I recently reported on the first couple of Winston Breen books. And then Joe Fendel asked me if I'd read the Gollywhomper Games book. Apparently, puzzle-based young adult fiction is a thing? Back in my day, we had Ellen Raskin, but nowadays there seems to be a bunch of books using puzzles to mold young minds. Can we get systematic about this? Sure we can. Or at least there's a book Puzzle-Based Learning with a premise along those lines. There are classic puzzles. Can we use them to teach new ways of thinking?
- "There's a frog in a well..." could be a good coda for a simple arithmetic assignment.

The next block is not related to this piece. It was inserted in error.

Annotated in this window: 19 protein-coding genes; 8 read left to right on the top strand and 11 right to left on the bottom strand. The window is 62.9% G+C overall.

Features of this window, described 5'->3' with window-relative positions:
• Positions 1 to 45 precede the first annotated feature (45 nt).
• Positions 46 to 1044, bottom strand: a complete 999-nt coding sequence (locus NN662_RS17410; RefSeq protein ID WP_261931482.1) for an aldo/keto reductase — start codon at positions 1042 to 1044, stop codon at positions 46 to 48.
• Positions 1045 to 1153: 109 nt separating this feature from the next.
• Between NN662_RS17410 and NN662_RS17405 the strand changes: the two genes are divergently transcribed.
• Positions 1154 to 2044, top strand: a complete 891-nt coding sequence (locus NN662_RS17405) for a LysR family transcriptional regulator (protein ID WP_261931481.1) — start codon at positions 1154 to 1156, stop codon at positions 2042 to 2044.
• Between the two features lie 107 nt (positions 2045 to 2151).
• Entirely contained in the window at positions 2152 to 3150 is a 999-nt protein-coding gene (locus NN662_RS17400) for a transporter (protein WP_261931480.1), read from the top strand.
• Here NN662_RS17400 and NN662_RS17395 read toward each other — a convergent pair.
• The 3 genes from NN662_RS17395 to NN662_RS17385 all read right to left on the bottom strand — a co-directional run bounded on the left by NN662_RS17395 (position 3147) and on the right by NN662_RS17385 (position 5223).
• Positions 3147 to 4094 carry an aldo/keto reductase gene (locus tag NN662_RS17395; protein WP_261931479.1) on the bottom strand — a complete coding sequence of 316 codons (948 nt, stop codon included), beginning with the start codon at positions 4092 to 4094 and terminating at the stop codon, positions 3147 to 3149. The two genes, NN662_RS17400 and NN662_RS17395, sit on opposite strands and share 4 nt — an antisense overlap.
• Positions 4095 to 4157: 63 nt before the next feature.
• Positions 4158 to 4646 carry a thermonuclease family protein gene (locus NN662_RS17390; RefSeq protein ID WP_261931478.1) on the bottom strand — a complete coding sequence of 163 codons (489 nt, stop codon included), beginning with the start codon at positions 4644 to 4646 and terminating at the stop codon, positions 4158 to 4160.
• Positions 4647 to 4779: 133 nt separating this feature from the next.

- The ten-hat variant of the Prisoners and Hats puzzle could fit into a beginning programming course as folks learn about the Magic of Binary Numbers.
- The bird-flying between locomotives puzzle has a little velocity-distance calculation in it.
You might say, "These puzzles are overly complex. Presenting a frog in a well is a heckuva way to ask someone to calculate 31-3." This book points out that there's a real-world skill here: receiving a weird problem, peeling away the extra stuff, finding the tractable problem underneath. The book makes a good case. Bonus points for mentioning Edward de Bono right after the U2 puzzle (which, as presented in the book, does not mention U2 or its members).